For over 35 years, the American political system has been unable to make any significant change to U.S. immigration policy. In June 2023, a bipartisan coalition of representatives introduced the Dignity Act, a comprehensive immigration reform bill. This followed a poll showing that four out of five Americans support bipartisan cooperation on immigration that would address labor shortages and inflation.

While U.S. politics may continue to prevent an immigration grand bargain, there are many commonsense reforms the government could take to fill gaps in our current workforce. American policymakers need to wake up to a new reality: The country is running out of workers, and immigration must be part of the solution.

Facing food price inflation as high as 12 percent last year, Americans have begun to acutely feel the impact of labor shortages in the agricultural sector on their wallets. With an aging population and a labor force participation that has declined since the 1990s, it is clear that these shortages will only get worse over time — not only in agriculture, but also in many other sectors of the economy. Labor migration will become essential to sustaining long-term economic growth.

In 2022, the U.S. had almost twice as many job openings as unemployed workers. These trends are unlikely to change any time soon. Between 2011 and 2021, the total number of job openings increased, at an average of 12 percent per year, while the total working-age population rose only by around 3 percent per year. The COVID pandemic seems to have only worsened these trends, pushing many older Americans out of the labor force.

But there is a simple solution.

If there is an insufficient number of native-born workers to fill existing jobs, immigration from abroad is the best way to ensure the U.S. economy continues to grow. Employers make the demand for legal avenues for labor mobility clear: The number of workers on the H-2A temporary agricultural worker program has tripled between 2013 and 2021. Demand for H-2B visas, the program’s equivalent for non-agricultural sectors, is soaring as well.

These existing visa programs are targeted only at employers with seasonal needs. But many of the most critical long-term labor shortages will be in non-seasonal occupations. Immigrants already make up 38 percent of home health aides around the country. By 2060, a quarter of the U.S. population will be over 65, requiring an additional 75 percent of home health care workers. As the baby boomer generation reaches retirement age and life expectancy will increase, the U.S. will need to make it easier for foreign eldercare workers to come into the country.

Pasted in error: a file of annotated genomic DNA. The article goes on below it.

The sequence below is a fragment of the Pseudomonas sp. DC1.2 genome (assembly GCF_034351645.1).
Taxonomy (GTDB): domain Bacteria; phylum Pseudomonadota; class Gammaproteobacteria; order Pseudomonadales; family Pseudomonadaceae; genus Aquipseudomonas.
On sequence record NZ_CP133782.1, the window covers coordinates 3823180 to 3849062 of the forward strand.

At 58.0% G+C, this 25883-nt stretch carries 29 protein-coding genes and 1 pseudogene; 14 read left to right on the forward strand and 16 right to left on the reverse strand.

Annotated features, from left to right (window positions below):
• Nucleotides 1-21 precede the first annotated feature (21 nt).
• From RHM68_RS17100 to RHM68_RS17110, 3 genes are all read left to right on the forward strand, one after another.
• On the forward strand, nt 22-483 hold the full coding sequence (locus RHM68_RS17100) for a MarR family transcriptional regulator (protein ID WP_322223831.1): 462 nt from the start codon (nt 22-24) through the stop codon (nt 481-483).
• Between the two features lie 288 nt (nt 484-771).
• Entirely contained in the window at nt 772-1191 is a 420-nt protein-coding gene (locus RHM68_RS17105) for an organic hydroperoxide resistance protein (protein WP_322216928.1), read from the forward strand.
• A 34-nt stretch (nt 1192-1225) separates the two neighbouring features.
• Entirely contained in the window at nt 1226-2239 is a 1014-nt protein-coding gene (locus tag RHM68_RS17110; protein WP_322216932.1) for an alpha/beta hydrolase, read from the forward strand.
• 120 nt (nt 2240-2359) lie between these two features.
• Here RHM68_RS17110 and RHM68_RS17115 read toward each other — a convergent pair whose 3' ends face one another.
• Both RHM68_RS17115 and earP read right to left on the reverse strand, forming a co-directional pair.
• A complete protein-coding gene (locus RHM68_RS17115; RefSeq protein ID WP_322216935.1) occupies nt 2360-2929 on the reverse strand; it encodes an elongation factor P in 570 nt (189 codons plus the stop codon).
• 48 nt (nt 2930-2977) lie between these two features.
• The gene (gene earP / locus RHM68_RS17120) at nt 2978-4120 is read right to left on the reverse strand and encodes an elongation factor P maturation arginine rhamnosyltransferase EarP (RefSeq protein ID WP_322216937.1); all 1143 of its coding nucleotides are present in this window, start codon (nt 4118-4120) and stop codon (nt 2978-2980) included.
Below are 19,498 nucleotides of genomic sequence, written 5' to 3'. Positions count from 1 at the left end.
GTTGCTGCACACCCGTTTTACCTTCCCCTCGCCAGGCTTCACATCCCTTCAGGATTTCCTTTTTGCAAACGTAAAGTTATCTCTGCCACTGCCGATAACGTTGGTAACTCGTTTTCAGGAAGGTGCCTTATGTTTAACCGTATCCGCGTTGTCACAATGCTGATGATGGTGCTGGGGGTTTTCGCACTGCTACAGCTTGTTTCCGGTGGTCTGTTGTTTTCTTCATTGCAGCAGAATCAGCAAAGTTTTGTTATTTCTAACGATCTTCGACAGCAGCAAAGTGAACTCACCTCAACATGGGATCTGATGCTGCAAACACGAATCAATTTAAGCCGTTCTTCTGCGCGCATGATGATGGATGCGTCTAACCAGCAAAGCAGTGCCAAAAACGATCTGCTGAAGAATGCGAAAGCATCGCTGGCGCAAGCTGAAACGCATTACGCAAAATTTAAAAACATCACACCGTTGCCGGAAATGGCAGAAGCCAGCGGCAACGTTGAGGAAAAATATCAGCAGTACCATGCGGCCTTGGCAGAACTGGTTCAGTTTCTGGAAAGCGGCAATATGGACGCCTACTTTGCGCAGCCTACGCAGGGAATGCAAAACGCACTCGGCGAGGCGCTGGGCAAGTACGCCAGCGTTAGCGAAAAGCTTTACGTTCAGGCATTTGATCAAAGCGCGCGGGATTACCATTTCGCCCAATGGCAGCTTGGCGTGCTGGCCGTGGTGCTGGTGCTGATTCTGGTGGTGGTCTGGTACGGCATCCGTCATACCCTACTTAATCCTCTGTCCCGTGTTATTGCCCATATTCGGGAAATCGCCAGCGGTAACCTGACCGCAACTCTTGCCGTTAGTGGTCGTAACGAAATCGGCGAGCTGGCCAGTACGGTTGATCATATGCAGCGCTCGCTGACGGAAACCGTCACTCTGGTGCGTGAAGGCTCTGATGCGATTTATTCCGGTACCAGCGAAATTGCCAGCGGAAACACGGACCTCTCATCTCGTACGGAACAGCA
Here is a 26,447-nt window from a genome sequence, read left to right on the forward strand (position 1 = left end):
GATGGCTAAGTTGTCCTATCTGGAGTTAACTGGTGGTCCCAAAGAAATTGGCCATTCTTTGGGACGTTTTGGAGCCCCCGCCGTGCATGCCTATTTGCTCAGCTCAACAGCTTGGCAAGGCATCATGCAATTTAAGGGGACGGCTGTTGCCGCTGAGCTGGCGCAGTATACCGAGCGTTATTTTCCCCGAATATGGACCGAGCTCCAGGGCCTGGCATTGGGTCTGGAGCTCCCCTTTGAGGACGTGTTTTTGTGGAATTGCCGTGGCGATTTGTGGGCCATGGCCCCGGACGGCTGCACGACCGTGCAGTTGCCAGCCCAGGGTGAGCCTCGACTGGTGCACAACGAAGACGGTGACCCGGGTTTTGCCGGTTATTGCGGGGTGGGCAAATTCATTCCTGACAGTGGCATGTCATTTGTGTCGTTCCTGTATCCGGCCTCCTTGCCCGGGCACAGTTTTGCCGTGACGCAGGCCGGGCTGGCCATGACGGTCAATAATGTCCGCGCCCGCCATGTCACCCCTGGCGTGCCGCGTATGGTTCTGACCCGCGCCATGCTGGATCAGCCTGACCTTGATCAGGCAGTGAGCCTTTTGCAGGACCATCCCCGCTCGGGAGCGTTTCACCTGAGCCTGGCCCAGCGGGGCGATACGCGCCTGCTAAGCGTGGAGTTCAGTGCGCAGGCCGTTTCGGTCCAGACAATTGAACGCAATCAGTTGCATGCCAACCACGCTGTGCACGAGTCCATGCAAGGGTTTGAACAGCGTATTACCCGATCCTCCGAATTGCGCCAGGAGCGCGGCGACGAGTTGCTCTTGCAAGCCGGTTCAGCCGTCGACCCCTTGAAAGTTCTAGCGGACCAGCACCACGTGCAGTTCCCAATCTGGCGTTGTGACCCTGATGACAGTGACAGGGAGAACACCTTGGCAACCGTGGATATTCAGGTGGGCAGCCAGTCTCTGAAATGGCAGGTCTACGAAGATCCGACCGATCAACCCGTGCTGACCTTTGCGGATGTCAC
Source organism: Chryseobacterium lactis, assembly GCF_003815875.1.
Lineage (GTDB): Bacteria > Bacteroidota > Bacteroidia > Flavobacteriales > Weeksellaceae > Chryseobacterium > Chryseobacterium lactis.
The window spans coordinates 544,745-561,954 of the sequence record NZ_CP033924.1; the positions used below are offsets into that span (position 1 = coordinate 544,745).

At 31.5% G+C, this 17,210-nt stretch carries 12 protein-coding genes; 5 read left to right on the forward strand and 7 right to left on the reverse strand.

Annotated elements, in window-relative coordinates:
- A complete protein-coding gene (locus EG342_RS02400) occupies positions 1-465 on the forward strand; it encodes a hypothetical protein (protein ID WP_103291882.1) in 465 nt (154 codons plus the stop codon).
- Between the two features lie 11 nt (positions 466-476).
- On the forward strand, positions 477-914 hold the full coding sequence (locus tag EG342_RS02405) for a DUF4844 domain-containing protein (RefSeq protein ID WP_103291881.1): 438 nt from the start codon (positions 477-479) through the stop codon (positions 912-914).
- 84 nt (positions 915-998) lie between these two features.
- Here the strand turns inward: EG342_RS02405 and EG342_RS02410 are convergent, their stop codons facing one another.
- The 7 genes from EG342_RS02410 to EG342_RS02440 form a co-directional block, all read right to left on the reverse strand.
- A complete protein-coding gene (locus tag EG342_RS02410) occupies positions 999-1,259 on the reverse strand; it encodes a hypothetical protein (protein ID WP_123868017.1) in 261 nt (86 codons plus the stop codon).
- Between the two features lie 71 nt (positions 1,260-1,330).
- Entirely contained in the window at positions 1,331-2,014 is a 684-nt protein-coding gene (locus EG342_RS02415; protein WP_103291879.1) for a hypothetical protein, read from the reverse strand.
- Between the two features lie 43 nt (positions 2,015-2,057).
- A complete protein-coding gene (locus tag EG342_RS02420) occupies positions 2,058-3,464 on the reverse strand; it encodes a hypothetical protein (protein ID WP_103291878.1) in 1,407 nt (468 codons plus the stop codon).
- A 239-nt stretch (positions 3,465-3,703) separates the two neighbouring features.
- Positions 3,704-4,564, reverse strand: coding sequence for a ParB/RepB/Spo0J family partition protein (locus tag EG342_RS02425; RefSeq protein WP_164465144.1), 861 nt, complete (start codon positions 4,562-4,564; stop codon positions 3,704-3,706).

Construction poses a similar bottleneck. Estimates show the industry will need more than a half a million additional workers in 2023 after setting record-high shortages with an average of over 390,000 job openings per month in 2022. And following enactment of the CHIPS Act, the semiconductor industry has been stricken by shortages affecting a wide range of occupations.

Opening new and improving existing labor mobility channels could also significantly reduce the burden of irregular migration. If legal avenues are blocked or poorly designed, more U.S. employers may be likely to consider hiring undocumented workers.

Consider the evidence: As the allocation of H-2A visas for workers from Mexico increased over the past decade, irregular border crossings fell in tandem.

Congress and the Department of Labor should specify more comprehensively a list of occupations with critical worker shortages and ensure that labor mobility pathways allow levels of migration sufficient to address the employers’ needs. Canada, for example, last year introduced changes to its shortage list that allow more workers in occupations such as long-term care aides, hospital attendants, and teachers.

The U.S. should follow suit. Updating Schedule A could be a key change that would make hiring from abroad easier for employers. This list of occupations facing dire shortages exempts employers from certain costly and time-consuming steps of the process. However, this list has remained the same since 1991 despite the ongoing demographic and labor market changes.

There are other actions the executive can take while Congress remains inactive. Adjusting the definition of “seasonality” could make a big difference by opening the current worker programs to employers in, for example, dairy and mushroom picking. These sectors are not eligible for the H-2A and H-2B programs as their work is year-round rather than seasonal. Similarly, allowing workers to change employers could help address some workers’ concerns. Raising the H-2B cap would help a number of employers, many of whom have been increasingly vocal about the need to modernize the current immigration system.

If our politicians fail to act on immigration, we will all continue to face the consequences of a shrinking labor force. Other countries are moving ahead: Canada has already begun a special program, recruiting high-skilled workers with H-1B visas in the U.S. Now more than ever, America’s economic success relies on welcoming new immigrants, creating growth and prosperity through hard work and perseverance.

 

Photo: A hiring sign is seen in Downers Grove, Ill., Wednesday, April 12, 2023. On Thursday, the Labor Department reports on the number of people who applied for unemployment benefits last week. (AP Photo/Nam Y. Huh)